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Canes Mettle and Culture Will be Tested Against North Carolina



credit: College Football Report

In a game that will undoubtedly be remembered as one of the most stunning losses in Miami Hurricanes football history, the Canes fell to the Georgia Tech Yellow Jackets with a final score of 23-20 this past Saturday night. While the Canes had seemingly survived a frustrating error filled game, it was a controversial decision by Miami’s head coach, Mario Cristobal, that ultimately turned the tide in favor of Georgia Tech.

The pivotal moment of the game occurred with less than two minutes remaining when Miami had the opportunity to seal the victory. Inexplicably, Coach Cristobal chose not to instruct his team to kneel and run out the clock, a decision that left fans and pundits scratching their heads. Instead, they ran a play that led to a fumble, or so it was ruled by the referees.

The subsequent call from the officials was nothing short of egregious. Instant replay clearly showed that Don Chaney Jr. was down before the ball was stripped. However, the referees ruled it a fumble, robbing the Hurricanes of a crucial first down that would have sealed their long-elusive victory against Georgia Tech.

For the Miami Hurricanes, it was a heartbreaking déjà vu moment reminiscent of a similar call Mario made in Oregon in 2018 that led to a loss against Stanford. The question on everyone’s mind was whether this was a Dawson call or if Cristobal was responsible. When pressed about the decision on the Joe Roe Show the morning after the game, Coach Cristobal stated, “Like everything we have a process, and we got the first down, and after that, there’s no way to rationalize it. Should have taken a knee.” Nevertheless, he refused to point fingers at anyone, even himself.

But accountability is a crucial aspect of building a strong team culture, and many believe that Coach Cristobal should take responsibility for the game-changing decision. Owning up to mistakes is essential in fostering a culture of growth and improvement. Cristobal understands this and finally on Monday’s presser, the head man took full responsibility for the blunder. “I take full ownership in not taking a knee” Cristobal stated. He went on to expand that he has had conversations with players including Chaney, letting them know that this game was on him and not on them. This is the type of transparent leadership that is needed from the Head Coach, authentic, consistent responsible messaging applying his own standard to himself.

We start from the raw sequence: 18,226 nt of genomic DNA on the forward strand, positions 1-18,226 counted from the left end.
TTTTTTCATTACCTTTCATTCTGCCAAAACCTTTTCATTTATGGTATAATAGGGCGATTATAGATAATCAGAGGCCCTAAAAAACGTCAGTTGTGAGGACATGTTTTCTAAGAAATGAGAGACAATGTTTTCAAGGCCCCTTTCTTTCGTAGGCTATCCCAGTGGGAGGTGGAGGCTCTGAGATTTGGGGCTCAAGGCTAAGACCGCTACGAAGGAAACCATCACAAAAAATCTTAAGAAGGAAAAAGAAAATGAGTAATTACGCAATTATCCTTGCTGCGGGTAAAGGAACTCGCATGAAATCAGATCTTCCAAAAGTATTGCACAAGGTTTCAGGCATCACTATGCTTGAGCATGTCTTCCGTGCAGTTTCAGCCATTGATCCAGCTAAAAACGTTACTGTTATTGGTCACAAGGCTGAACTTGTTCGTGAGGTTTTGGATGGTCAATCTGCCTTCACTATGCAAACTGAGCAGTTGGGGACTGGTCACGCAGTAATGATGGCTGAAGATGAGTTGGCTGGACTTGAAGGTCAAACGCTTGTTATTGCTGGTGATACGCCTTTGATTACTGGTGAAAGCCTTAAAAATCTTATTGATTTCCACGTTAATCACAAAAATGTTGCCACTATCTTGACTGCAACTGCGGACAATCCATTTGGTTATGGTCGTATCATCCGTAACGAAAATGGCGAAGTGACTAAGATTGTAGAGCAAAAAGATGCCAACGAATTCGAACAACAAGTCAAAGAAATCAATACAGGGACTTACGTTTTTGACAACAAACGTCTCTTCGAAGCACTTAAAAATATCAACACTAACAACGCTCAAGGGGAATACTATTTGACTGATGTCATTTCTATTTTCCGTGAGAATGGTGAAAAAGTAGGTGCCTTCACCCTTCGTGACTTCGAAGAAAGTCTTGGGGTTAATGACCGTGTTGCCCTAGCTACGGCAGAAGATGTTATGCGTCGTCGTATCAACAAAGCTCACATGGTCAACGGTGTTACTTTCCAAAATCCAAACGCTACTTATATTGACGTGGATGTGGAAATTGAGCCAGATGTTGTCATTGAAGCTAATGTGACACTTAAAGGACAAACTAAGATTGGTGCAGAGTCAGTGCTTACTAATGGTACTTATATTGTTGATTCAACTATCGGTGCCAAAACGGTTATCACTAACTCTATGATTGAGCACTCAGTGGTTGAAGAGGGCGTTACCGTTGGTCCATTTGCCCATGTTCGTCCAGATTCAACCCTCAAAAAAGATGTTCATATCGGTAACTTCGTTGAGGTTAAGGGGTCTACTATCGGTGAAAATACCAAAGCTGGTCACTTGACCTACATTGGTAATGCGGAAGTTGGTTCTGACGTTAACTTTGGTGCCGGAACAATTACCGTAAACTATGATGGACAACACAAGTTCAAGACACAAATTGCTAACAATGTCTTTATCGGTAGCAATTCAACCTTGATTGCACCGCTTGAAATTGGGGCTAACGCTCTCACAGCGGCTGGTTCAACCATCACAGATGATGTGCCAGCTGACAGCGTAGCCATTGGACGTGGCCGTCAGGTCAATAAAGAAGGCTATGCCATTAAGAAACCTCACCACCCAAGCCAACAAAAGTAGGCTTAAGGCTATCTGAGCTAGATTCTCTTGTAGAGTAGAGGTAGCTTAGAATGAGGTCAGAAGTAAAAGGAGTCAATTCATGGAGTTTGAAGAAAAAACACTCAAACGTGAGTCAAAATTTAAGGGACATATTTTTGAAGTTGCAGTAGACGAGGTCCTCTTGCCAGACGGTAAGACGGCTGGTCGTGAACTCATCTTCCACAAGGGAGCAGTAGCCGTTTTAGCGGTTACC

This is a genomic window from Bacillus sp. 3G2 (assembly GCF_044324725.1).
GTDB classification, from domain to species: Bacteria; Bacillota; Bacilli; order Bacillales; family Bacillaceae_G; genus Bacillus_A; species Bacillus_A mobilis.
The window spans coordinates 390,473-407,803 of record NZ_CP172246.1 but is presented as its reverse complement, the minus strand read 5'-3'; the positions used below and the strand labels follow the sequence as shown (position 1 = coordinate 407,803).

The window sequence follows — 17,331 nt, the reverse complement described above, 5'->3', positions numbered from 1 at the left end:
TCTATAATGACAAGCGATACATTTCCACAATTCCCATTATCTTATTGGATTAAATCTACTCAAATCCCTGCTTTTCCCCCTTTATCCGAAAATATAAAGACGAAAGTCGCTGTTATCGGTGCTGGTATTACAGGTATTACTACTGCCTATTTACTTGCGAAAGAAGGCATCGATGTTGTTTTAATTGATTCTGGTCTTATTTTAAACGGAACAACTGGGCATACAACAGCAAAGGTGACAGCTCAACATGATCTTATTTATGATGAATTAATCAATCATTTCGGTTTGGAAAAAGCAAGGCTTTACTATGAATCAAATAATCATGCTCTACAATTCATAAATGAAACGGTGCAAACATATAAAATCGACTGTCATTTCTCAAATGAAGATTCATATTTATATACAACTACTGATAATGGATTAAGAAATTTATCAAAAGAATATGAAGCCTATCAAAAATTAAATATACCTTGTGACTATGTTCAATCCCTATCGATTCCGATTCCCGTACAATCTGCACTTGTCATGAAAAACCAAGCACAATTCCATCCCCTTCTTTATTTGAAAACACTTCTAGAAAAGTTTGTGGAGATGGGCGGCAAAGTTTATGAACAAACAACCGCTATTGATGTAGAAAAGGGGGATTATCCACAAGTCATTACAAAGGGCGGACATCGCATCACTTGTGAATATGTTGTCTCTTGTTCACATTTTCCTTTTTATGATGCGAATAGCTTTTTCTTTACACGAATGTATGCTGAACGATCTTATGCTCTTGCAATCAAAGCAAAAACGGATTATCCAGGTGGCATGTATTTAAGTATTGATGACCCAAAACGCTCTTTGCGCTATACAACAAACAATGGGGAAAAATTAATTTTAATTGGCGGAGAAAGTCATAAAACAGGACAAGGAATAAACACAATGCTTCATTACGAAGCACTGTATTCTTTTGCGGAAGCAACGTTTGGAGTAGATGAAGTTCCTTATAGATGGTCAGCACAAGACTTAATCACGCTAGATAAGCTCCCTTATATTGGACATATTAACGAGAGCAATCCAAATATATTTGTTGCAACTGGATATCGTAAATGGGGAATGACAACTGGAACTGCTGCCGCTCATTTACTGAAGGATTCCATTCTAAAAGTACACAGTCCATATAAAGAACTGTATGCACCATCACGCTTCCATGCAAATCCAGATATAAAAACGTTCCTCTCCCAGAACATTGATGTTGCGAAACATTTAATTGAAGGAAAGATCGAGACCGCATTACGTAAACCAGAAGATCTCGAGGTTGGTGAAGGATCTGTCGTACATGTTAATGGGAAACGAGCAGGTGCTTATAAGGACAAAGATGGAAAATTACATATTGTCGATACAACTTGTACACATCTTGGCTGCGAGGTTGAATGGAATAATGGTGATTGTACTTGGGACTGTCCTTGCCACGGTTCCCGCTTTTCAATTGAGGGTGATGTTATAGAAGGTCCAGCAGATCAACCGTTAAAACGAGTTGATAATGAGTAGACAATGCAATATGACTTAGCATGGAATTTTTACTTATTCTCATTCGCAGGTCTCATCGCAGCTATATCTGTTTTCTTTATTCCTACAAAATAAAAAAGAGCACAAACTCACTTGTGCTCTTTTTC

Amidst the controversy surrounding Cristobal’s blunder, it’s essential not to overlook the performance of quarterback Tyler Van Dyke, who had been a Heisman candidate for four weeks leading up to the game. Against Georgia Tech, TVD appeared lost and struggled with basic defensive formations like Cover 2 and Cover 4. His decision-making left much to be desired, as he repeatedly tried to force passes to Xavier Restrepo or his first read.

However, amidst the struggles, Tyler Van Dyke showed flashes of brilliance. His 60-yard pass to Colbie Young, leading to a Parrish touchdown, demonstrated his ability to battle adversity and put the team in a position to win. In the end, it was the players who fought hard and gave their all, while the coaching staff’s questionable decisions loomed large.

Despite the devastating loss, Miami still boasts a 4-1 record and control over their destiny in the ACC. The team possesses the best offensive line in the conference and talented players at wide receiver and running back positions, including Don Chaney Jr. The upcoming game against #12 UNC on the road will serve as a litmus test for Miami’s newfound culture under Cristobal.

After spending two years building his team, Cristobal now faces a significant challenge in rallying his players after a historic error. Will the team crumble in the face of adversity, or will they use it as motivation to come back stronger? Will TVD show commitment to studying film with his wide receivers and offensive coordinator and rallying his team to be laser focused on North Carolina? Miami must block out the external noise and assert their dominance on the field, proving that they are the more aggressive, physical, and balanced team.

It’s worth noting that Miami is not alone in facing unexpected challenges this season. Other powerhouse teams like Clemson, Alabama, Georgia, and UNC have also struggled in games they were expected to win easily. The true test of Miami’s culture change is not in losing games like the one against Georgia Tech but in how they respond and recover as a united team.

For Mario Cristobal, Saturday’s game against UNC will be the most important of his coaching career. It will either validate everything he has preached about culture and accountability or highlight the fragility of the team. Let’s hope that Miami can take a step forward and move on from what will be remembered as the worst coaching decision in the history of the Miami Hurricanes.

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